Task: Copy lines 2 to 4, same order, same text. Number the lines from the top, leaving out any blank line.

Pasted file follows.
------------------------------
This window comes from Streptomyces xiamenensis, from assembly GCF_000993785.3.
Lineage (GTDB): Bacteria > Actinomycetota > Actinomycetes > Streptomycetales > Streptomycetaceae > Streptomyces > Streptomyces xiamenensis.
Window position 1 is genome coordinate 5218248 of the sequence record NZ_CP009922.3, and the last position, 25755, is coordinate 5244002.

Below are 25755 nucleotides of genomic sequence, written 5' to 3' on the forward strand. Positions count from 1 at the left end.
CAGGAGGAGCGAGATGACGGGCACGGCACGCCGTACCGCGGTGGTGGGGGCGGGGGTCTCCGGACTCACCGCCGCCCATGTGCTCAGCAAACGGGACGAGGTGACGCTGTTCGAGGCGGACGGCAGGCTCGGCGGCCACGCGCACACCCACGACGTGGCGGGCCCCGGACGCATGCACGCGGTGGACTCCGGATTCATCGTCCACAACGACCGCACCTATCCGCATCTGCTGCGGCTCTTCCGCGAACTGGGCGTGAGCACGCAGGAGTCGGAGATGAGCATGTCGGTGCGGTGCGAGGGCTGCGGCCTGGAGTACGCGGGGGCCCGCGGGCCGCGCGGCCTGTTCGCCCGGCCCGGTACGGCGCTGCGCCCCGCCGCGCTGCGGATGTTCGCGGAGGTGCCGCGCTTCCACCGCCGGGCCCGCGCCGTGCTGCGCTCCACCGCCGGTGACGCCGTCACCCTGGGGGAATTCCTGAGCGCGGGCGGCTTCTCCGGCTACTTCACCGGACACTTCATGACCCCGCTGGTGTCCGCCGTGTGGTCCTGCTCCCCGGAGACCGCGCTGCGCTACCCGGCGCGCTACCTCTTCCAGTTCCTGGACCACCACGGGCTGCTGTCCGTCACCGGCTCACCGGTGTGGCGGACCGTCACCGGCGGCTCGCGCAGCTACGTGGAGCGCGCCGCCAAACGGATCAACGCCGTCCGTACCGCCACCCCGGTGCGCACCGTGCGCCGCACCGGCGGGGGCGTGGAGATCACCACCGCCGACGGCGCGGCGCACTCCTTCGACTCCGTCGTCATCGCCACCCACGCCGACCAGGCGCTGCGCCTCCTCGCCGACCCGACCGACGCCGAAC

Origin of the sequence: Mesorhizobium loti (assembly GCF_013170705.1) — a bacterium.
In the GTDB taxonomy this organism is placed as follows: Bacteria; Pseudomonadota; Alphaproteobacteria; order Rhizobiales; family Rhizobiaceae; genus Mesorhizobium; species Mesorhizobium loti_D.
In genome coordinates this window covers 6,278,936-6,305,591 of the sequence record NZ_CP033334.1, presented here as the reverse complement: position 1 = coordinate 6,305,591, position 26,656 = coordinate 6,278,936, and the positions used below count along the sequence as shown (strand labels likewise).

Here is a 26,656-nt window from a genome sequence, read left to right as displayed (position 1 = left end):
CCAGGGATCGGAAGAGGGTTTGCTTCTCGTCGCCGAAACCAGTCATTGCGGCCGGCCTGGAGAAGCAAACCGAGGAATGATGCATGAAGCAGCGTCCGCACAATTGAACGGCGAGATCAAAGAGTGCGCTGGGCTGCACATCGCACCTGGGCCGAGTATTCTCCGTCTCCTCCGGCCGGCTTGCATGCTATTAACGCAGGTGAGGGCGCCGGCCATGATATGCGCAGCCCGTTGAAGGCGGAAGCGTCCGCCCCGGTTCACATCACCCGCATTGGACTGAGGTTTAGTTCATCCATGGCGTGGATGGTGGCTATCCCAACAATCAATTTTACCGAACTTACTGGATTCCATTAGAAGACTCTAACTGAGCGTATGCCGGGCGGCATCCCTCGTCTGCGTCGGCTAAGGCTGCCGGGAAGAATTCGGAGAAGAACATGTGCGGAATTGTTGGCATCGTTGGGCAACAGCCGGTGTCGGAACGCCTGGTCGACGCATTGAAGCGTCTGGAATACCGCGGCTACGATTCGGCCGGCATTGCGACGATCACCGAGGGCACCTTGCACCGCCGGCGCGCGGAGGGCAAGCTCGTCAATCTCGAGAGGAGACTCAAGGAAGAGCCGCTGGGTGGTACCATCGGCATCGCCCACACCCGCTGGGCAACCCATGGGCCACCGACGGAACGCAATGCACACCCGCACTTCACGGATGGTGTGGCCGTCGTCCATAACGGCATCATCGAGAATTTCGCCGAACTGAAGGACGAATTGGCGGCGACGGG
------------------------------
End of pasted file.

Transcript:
Lineage (GTDB): Bacteria > Actinomycetota > Actinomycetes > Streptomycetales > Streptomycetaceae > Streptomyces > Streptomyces xiamenensis.
Window position 1 is genome coordinate 5218248 of the sequence record NZ_CP009922.3, and the last position, 25755, is coordinate 5244002.

Below are 25755 nucleotides of genomic sequence, written 5' to 3' on the forward strand. Positions count from 1 at the left end.